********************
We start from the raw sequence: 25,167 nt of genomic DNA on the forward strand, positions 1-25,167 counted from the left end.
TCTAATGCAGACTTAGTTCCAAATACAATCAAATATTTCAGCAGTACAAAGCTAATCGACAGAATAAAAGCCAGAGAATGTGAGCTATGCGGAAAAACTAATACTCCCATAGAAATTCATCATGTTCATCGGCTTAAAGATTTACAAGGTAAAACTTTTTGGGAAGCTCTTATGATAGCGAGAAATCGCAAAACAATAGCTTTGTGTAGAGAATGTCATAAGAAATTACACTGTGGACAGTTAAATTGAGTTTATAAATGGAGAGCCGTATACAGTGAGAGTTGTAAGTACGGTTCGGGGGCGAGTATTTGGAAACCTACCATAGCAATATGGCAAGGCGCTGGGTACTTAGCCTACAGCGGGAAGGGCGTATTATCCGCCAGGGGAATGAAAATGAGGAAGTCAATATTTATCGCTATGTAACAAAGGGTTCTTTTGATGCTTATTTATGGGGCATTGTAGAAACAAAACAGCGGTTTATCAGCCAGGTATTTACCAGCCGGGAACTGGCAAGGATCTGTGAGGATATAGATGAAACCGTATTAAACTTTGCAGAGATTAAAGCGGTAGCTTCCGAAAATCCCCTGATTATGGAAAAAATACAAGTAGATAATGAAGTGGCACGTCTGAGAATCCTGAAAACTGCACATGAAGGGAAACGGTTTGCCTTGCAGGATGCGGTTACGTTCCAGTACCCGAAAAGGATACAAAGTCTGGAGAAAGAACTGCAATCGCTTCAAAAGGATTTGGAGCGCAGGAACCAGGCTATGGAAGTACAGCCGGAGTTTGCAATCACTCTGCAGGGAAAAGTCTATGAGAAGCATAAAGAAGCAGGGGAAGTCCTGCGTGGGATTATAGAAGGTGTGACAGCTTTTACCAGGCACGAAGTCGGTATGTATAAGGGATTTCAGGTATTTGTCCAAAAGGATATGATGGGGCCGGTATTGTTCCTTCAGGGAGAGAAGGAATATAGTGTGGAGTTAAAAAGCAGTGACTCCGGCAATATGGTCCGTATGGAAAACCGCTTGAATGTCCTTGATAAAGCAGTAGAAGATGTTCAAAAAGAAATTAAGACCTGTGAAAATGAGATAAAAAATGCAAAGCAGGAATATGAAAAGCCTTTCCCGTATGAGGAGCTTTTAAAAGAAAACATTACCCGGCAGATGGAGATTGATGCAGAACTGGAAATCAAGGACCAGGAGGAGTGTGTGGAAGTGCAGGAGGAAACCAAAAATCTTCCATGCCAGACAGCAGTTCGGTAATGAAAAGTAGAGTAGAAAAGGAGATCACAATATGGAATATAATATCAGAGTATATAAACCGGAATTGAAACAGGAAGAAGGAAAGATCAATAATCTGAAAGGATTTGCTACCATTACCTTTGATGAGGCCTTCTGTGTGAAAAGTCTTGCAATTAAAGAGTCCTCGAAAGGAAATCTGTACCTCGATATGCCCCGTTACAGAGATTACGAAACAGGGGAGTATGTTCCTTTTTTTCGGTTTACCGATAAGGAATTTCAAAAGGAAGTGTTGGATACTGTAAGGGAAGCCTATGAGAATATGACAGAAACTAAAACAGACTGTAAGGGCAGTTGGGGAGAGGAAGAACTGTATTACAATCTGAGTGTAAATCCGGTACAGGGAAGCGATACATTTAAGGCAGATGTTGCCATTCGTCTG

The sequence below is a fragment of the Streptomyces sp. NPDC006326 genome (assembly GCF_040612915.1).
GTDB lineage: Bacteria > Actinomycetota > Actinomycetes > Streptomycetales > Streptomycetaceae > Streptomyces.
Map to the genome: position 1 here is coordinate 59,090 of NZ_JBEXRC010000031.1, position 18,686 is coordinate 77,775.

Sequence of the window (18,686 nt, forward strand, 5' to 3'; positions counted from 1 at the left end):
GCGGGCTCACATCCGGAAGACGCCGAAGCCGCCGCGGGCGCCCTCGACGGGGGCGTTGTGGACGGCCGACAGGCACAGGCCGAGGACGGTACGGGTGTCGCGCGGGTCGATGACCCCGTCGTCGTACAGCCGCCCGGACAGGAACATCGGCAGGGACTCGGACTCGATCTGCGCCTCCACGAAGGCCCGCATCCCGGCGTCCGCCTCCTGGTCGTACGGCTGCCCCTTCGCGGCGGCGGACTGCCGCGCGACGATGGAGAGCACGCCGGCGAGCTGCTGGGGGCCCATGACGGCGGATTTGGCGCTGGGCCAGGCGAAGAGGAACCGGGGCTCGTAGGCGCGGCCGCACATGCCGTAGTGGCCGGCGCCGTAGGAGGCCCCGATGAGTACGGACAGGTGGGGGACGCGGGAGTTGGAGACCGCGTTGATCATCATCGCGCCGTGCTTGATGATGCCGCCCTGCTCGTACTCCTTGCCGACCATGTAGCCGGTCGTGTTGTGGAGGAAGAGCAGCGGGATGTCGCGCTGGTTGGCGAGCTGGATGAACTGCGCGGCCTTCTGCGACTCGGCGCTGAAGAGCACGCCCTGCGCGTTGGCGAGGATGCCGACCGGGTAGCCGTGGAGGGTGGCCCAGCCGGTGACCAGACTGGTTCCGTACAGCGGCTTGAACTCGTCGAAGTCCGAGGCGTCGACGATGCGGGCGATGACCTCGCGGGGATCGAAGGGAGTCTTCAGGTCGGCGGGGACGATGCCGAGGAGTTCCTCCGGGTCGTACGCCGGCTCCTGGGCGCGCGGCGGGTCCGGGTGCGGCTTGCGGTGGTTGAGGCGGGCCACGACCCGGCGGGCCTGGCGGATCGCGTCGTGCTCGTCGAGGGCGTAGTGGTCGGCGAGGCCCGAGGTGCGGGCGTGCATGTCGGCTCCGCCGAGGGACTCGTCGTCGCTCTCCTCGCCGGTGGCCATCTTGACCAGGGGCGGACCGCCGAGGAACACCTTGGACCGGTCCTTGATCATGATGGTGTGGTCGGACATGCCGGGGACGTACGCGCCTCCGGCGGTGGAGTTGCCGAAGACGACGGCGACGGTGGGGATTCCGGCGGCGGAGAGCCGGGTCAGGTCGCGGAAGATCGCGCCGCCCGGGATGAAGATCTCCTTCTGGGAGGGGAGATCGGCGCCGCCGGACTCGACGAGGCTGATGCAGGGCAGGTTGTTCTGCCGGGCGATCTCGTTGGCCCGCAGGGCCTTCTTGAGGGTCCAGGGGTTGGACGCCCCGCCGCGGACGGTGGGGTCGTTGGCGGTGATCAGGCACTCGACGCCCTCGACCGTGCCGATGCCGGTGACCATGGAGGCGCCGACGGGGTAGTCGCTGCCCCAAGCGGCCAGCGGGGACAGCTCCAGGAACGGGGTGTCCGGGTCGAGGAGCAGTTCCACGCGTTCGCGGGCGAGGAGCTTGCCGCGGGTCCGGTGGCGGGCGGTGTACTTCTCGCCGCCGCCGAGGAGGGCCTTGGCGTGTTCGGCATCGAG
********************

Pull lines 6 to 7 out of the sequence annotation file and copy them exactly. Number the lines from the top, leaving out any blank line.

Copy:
Sequence of the window (18,686 nt, forward strand, 5' to 3'; positions counted from 1 at the left end):
GCGGGCTCACATCCGGAAGACGCCGAAGCCGCCGCGGGCGCCCTCGACGGGGGCGTTGTGGACGGCCGACAGGCACAGGCCGAGGACGGTACGGGTGTCGCGCGGGTCGATGACCCCGTCGTCGTACAGCCGCCCGGACAGGAACATCGGCAGGGACTCGGACTCGATCTGCGCCTCCACGAAGGCCCGCATCCCGGCGTCCGCCTCCTGGTCGTACGGCTGCCCCTTCGCGGCGGCGGACTGCCGCGCGACGATGGAGAGCACGCCGGCGAGCTGCTGGGGGCCCATGACGGCGGATTTGGCGCTGGGCCAGGCGAAGAGGAACCGGGGCTCGTAGGCGCGGCCGCACATGCCGTAGTGGCCGGCGCCGTAGGAGGCCCCGATGAGTACGGACAGGTGGGGGACGCGGGAGTTGGAGACCGCGTTGATCATCATCGCGCCGTGCTTGATGATGCCGCCCTGCTCGTACTCCTTGCCGACCATGTAGCCGGTCGTGTTGTGGAGGAAGAGCAGCGGGATGTCGCGCTGGTTGGCGAGCTGGATGAACTGCGCGGCCTTCTGCGACTCGGCGCTGAAGAGCACGCCCTGCGCGTTGGCGAGGATGCCGACCGGGTAGCCGTGGAGGGTGGCCCAGCCGGTGACCAGACTGGTTCCGTACAGCGGCTTGAACTCGTCGAAGTCCGAGGCGTCGACGATGCGGGCGATGACCTCGCGGGGATCGAAGGGAGTCTTCAGGTCGGCGGGGACGATGCCGAGGAGTTCCTCCGGGTCGTACGCCGGCTCCTGGGCGCGCGGCGGGTCCGGGTGCGGCTTGCGGTGGTTGAGGCGGGCCACGACCCGGCGGGCCTGGCGGATCGCGTCGTGCTCGTCGAGGGCGTAGTGGTCGGCGAGGCCCGAGGTGCGGGCGTGCATGTCGGCTCCGCCGAGGGACTCGTCGTCGCTCTCCTCGCCGGTGGCCATCTTGACCAGGGGCGGACCGCCGAGGAACACCTTGGACCGGTCCTTGATCATGATGGTGTGGTCGGACATGCCGGGGACGTACGCGCCTCCGGCGGTGGAGTTGCCGAAGACGACGGCGACGGTGGGGATTCCGGCGGCGGAGAGCCGGGTCAGGTCGCGGAAGATCGCGCCGCCCGGGATGAAGATCTCCTTCTGGGAGGGGAGATCGGCGCCGCCGGACTCGACGAGGCTGATGCAGGGCAGGTTGTTCTGCCGGGCGATCTCGTTGGCCCGCAGGGCCTTCTTGAGGGTCCAGGGGTTGGACGCCCCGCCGCGGACGGTGGGGTCGTTGGCGGTGATCAGGCACTCGACGCCCTCGACCGTGCCGATGCCGGTGACCATGGAGGCGCCGACGGGGTAGTCGCTGCCCCAAGCGGCCAGCGGGGACAGCTCCAGGAACGGGGTGTCCGGGTCGAGGAGCAGTTCCACGCGTTCGCGGGCGAGGAGCTTGCCGCGGGTCCGGTGGCGGGCGGTGTACTTCTCGCCGCCGCCGAGGAGGGCCTTGGCGTGTTCGGCATCGAG